National Geographic : 2000 Apr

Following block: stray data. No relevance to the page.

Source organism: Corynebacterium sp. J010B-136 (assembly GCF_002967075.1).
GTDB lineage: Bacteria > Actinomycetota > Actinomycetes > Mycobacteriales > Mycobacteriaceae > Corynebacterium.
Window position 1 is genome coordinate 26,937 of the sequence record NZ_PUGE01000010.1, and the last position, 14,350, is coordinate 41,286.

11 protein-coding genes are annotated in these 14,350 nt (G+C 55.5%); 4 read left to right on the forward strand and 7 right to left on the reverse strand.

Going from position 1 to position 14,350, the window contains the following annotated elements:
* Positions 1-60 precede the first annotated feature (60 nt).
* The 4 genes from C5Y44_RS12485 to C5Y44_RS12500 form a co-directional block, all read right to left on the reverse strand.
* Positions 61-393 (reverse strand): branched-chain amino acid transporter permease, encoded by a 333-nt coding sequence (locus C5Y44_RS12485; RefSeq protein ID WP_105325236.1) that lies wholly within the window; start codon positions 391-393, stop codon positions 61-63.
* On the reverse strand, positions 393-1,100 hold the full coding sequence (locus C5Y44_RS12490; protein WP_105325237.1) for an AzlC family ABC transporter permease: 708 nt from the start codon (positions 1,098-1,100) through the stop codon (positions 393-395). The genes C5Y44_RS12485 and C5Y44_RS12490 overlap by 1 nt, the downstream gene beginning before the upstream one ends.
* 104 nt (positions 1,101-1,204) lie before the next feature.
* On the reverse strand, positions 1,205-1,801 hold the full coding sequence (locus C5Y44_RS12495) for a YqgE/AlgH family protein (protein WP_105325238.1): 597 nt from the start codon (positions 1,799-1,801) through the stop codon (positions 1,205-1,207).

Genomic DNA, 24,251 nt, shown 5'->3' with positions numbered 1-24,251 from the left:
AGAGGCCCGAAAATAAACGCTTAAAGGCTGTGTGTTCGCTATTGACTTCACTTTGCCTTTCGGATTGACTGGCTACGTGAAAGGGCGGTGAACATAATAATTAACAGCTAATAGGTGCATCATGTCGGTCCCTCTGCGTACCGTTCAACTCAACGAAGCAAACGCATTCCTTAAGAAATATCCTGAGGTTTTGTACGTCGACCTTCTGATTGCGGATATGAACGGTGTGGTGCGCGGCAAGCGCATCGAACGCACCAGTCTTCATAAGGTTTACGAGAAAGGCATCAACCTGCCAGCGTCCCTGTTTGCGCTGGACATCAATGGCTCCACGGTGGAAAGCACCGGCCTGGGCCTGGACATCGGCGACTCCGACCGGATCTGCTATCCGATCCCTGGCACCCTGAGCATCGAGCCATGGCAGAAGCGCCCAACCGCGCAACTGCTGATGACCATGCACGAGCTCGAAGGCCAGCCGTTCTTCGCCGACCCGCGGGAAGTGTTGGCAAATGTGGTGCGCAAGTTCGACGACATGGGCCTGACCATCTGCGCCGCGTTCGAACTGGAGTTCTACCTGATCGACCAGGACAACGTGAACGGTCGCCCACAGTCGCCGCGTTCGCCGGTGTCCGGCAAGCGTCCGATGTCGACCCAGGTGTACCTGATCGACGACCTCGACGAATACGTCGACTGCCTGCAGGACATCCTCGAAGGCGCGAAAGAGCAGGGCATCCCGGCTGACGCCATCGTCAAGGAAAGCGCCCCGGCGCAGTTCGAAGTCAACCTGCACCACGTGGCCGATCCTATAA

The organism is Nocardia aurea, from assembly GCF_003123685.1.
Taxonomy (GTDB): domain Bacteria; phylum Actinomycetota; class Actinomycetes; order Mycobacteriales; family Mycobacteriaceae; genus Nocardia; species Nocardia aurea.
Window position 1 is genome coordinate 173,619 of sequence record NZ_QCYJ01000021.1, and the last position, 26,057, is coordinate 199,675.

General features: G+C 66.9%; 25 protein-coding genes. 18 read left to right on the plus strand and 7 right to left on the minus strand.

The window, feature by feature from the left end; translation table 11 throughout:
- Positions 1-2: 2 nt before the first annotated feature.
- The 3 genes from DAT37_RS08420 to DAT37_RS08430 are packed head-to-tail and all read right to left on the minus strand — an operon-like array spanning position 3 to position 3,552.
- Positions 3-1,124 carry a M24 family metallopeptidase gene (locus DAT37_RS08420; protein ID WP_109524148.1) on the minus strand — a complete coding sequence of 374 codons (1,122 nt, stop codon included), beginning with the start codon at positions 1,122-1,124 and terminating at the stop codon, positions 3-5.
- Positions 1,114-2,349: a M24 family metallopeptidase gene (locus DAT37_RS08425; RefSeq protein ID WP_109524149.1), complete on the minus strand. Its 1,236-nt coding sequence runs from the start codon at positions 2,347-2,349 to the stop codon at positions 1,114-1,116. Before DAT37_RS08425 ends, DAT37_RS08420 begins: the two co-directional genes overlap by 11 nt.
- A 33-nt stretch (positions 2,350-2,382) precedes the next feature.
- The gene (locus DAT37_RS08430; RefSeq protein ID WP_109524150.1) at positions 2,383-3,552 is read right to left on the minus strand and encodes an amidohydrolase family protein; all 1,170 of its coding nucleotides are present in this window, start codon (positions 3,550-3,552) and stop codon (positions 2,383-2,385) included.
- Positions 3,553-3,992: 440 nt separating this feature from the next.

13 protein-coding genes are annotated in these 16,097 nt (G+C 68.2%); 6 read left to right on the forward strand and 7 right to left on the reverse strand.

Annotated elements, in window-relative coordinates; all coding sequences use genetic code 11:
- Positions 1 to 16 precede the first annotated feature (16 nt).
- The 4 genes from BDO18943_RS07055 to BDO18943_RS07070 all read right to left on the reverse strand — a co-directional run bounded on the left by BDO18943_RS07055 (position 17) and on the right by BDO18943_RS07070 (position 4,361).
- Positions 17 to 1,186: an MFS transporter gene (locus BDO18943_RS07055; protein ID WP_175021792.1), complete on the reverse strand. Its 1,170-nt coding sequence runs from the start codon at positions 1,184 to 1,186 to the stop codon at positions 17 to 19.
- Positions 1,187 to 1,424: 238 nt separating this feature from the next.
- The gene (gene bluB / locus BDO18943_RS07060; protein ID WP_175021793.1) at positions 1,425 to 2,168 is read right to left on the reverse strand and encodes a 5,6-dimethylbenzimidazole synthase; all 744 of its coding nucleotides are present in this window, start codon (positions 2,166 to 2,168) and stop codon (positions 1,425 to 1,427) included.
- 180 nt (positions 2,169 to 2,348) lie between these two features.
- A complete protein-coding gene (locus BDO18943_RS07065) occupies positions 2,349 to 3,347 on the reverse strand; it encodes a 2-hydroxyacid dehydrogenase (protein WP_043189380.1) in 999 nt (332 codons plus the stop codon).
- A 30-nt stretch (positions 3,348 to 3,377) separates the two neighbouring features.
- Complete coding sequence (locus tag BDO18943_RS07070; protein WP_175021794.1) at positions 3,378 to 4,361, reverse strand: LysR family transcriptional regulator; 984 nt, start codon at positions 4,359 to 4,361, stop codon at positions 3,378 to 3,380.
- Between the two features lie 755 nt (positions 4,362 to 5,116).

Gomes's story was another illustration of why pharmaceutical companies spend an insignificant amount of their research money on natural products and why they focus most of their resources on genetic research and synthetic drug design: Understand the pathological process that causes disease, and design a molecule that fixes it. THIS ISN'T TO SAY that researchers have given up trying to produce effective pharmaceuticals from plants. In 1976 Baruch Blum berg won the Nobel Prize in medicine for his work on infectious viral diseases. Among his accomplishments was the discovery of an antigen, or a marker, on the surface of the hepatitis B virus cell. This dis covery led to the development of a hepatitis vaccine. Blumberg's vaccine is produced synthetically, but he and his team, hoping to treat people who had already contracted hepatitis B, later studied hundreds of plants used by traditional healers worldwide to fight jaundice, a symptom of the disease. They extracted chemicals from Phyllanthusamarus, a mainstay of India's Ayurvedic medicine. In lab oratory and animal tests, these chemicals acted on the hepatitis B virus, disrupting its development-a result repeated in a clinical trial on patients in India. When other researchers repeated the experiment, however, their find ings were inconclusive. The plant's effectiveness varied, apparently, depending on where it grew and when it was picked. I asked Blumberg if he believed that it was impossible for modern medicine to develop reli able pharmaceuticals from plants. "No" he replied. "The lesson is that we need a better way to deal with all the variables involved. We need a new way to listen to nature while maintaining all the advantages of science. Certainly science should be open to this. By definition science welcomes new evidence, new ways of thinking. It has no final truths. It is a continuous quest and exploration."